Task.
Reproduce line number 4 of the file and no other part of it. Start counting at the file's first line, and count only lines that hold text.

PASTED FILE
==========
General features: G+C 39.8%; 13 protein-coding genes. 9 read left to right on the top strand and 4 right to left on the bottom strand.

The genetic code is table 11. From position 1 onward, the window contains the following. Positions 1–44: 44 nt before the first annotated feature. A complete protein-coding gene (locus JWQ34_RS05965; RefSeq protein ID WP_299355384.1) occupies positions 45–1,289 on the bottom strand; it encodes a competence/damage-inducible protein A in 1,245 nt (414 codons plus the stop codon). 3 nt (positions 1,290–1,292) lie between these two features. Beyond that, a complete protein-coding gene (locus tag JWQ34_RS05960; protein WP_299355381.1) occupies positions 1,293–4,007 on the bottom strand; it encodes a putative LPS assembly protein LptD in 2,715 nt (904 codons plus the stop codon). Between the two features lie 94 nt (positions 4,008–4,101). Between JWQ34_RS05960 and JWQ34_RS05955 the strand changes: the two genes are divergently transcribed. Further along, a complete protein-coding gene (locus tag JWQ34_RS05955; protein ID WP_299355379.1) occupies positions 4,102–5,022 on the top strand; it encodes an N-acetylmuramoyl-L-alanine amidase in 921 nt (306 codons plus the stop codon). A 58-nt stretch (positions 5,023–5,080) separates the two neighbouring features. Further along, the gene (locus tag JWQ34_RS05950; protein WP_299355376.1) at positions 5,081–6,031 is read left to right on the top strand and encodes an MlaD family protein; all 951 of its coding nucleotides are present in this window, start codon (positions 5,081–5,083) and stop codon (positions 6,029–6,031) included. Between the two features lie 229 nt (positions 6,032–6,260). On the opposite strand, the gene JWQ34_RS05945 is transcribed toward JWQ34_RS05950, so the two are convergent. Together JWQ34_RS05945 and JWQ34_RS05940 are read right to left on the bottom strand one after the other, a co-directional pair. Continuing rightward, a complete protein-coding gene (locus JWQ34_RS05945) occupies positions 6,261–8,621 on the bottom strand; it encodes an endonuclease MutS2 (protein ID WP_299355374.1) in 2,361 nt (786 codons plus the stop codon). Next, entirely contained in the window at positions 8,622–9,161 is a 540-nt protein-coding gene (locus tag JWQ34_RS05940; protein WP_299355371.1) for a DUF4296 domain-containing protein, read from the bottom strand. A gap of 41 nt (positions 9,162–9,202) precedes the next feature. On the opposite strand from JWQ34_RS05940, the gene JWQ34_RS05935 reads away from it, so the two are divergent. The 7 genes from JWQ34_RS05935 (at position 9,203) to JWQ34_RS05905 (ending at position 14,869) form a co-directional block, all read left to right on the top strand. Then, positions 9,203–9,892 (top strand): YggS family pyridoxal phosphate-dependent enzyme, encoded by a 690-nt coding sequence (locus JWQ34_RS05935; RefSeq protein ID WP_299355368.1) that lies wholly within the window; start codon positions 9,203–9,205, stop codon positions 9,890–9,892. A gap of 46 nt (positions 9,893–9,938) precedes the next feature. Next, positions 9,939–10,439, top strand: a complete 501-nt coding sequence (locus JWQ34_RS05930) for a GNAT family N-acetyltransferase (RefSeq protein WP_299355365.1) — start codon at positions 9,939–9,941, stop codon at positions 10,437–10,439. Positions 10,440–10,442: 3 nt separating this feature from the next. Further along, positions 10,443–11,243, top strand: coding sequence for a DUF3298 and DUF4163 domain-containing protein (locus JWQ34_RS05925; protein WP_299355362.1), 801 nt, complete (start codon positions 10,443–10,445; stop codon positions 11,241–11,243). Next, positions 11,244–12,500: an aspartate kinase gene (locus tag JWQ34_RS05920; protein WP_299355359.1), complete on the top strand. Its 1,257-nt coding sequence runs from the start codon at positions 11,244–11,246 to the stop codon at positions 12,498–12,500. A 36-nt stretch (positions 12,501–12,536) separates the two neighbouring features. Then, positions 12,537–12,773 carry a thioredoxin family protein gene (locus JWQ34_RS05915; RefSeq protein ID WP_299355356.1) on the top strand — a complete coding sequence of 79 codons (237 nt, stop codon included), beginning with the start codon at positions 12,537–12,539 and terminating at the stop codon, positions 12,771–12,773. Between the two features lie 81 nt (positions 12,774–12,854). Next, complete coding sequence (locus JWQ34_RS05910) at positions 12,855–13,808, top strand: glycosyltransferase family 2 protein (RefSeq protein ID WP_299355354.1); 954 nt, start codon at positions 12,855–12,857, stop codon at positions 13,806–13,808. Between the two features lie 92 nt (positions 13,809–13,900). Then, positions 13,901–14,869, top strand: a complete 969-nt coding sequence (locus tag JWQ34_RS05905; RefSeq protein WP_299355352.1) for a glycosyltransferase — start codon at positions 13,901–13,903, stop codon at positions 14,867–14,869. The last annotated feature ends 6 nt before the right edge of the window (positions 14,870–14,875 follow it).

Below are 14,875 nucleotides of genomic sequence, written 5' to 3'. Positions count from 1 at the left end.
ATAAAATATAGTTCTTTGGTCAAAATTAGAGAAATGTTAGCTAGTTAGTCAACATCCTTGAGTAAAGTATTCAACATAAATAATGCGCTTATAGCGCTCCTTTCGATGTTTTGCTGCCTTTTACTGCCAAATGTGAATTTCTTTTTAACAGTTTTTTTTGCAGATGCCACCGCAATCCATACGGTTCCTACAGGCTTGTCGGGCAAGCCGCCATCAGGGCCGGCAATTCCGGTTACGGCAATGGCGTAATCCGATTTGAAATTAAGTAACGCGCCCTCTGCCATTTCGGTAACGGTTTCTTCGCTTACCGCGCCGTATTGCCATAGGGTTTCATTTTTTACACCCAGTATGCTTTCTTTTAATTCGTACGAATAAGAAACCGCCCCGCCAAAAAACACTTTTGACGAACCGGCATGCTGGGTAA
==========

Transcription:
ATAAAATATAGTTCTTTGGTCAAAATTAGAGAAATGTTAGCTAGTTAGTCAACATCCTTGAGTAAAGTATTCAACATAAATAATGCGCTTATAGCGCTCCTTTCGATGTTTTGCTGCCTTTTACTGCCAAATGTGAATTTCTTTTTAACAGTTTTTTTTGCAGATGCCACCGCAATCCATACGGTTCCTACAGGCTTGTCGGGCAAGCCGCCATCAGGGCCGGCAATTCCGGTTACGGCAATGGCGTAATCCGATTTGAAATTAAGTAACGCGCCCTCTGCCATTTCGGTAACGGTTTCTTCGCTTACCGCGCCGTATTGCCATAGGGTTTCATTTTTTACACCCAGTATGCTTTCTTTTAATTCGTACGAATAAGAAACCGCCCCGCCAAAAAACACTTTTGACGAACCGGCATGCTGGGTAA